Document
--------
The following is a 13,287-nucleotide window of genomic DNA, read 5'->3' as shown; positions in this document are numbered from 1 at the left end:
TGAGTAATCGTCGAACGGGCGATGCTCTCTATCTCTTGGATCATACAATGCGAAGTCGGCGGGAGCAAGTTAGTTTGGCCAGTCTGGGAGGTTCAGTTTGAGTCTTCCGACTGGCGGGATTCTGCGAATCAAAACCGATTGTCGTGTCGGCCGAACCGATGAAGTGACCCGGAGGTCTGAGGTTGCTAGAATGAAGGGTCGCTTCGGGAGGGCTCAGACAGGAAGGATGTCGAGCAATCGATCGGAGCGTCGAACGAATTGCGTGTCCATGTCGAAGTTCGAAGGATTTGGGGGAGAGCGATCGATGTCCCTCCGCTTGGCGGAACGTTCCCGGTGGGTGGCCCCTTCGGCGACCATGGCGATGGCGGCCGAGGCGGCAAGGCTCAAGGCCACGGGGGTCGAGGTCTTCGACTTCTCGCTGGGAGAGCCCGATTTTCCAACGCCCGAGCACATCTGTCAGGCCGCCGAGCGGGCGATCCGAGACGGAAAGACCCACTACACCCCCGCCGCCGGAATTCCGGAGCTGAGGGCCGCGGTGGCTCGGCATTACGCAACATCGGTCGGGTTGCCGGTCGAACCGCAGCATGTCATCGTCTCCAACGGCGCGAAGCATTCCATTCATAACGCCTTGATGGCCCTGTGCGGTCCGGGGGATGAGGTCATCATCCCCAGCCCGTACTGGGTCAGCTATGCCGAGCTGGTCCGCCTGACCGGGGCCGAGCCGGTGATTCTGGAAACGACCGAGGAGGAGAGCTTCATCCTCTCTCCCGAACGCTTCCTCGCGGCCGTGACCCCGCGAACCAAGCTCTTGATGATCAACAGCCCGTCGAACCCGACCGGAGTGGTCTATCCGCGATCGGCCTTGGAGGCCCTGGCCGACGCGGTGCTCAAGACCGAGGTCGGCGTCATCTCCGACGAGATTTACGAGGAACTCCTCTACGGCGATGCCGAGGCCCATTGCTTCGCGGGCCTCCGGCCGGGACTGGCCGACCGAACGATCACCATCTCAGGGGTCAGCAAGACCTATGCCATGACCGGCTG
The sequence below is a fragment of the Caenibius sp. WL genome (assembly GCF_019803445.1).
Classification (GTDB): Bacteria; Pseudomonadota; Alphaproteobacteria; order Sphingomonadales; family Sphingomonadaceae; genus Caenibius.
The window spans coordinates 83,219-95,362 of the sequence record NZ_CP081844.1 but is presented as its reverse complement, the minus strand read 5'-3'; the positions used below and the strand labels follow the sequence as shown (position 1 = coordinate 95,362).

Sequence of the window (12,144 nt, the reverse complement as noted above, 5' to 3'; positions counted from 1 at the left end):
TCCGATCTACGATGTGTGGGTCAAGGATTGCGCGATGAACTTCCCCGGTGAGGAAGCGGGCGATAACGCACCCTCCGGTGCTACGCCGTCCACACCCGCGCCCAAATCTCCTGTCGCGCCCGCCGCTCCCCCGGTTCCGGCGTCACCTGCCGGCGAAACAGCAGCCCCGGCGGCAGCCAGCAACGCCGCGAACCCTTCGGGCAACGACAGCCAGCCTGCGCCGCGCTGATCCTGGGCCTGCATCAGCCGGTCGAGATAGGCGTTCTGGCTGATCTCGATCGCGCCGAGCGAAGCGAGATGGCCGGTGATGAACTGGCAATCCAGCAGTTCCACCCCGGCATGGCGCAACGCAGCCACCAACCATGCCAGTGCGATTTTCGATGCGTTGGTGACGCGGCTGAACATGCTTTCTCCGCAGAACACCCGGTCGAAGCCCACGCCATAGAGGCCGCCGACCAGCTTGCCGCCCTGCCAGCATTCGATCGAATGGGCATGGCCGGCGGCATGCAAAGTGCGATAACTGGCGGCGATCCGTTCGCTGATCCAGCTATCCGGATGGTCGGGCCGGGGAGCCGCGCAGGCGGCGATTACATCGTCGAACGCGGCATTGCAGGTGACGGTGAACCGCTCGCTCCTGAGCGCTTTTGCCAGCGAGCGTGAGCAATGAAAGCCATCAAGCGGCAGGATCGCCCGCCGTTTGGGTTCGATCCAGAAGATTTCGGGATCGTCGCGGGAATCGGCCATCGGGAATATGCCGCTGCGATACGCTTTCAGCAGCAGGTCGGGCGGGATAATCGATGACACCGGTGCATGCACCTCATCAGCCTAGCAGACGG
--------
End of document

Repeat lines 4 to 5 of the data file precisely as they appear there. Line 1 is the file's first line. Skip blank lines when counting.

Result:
Classification (GTDB): Bacteria; Pseudomonadota; Alphaproteobacteria; order Sphingomonadales; family Sphingomonadaceae; genus Caenibius.
The window spans coordinates 83,219-95,362 of the sequence record NZ_CP081844.1 but is presented as its reverse complement, the minus strand read 5'-3'; the positions used below and the strand labels follow the sequence as shown (position 1 = coordinate 95,362).